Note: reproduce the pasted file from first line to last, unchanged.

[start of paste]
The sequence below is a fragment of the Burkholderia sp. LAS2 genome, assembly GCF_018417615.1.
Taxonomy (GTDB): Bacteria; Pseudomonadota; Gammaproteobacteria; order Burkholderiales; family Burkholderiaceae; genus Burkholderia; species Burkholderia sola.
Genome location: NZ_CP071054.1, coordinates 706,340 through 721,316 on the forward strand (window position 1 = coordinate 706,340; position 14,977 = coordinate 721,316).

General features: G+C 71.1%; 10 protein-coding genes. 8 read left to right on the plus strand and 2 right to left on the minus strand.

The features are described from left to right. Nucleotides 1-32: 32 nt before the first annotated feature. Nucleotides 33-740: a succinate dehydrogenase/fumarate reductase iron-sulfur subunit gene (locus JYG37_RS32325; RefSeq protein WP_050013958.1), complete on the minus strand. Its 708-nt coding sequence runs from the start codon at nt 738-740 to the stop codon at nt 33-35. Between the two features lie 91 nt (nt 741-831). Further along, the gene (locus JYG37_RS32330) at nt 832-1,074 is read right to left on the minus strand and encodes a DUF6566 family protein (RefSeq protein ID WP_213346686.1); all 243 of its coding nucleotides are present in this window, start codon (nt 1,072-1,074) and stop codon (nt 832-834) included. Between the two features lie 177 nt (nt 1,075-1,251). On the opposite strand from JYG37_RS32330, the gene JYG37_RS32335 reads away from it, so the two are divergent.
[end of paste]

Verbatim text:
The sequence below is a fragment of the Burkholderia sp. LAS2 genome, assembly GCF_018417615.1.
Taxonomy (GTDB): Bacteria; Pseudomonadota; Gammaproteobacteria; order Burkholderiales; family Burkholderiaceae; genus Burkholderia; species Burkholderia sola.
Genome location: NZ_CP071054.1, coordinates 706,340 through 721,316 on the forward strand (window position 1 = coordinate 706,340; position 14,977 = coordinate 721,316).

General features: G+C 71.1%; 10 protein-coding genes. 8 read left to right on the plus strand and 2 right to left on the minus strand.

The features are described from left to right. Nucleotides 1-32: 32 nt before the first annotated feature. Nucleotides 33-740: a succinate dehydrogenase/fumarate reductase iron-sulfur subunit gene (locus JYG37_RS32325; RefSeq protein WP_050013958.1), complete on the minus strand. Its 708-nt coding sequence runs from the start codon at nt 738-740 to the stop codon at nt 33-35. Between the two features lie 91 nt (nt 741-831). Further along, the gene (locus JYG37_RS32330) at nt 832-1,074 is read right to left on the minus strand and encodes a DUF6566 family protein (RefSeq protein ID WP_213346686.1); all 243 of its coding nucleotides are present in this window, start codon (nt 1,072-1,074) and stop codon (nt 832-834) included. Between the two features lie 177 nt (nt 1,075-1,251). On the opposite strand from JYG37_RS32330, the gene JYG37_RS32335 reads away from it, so the two are divergent.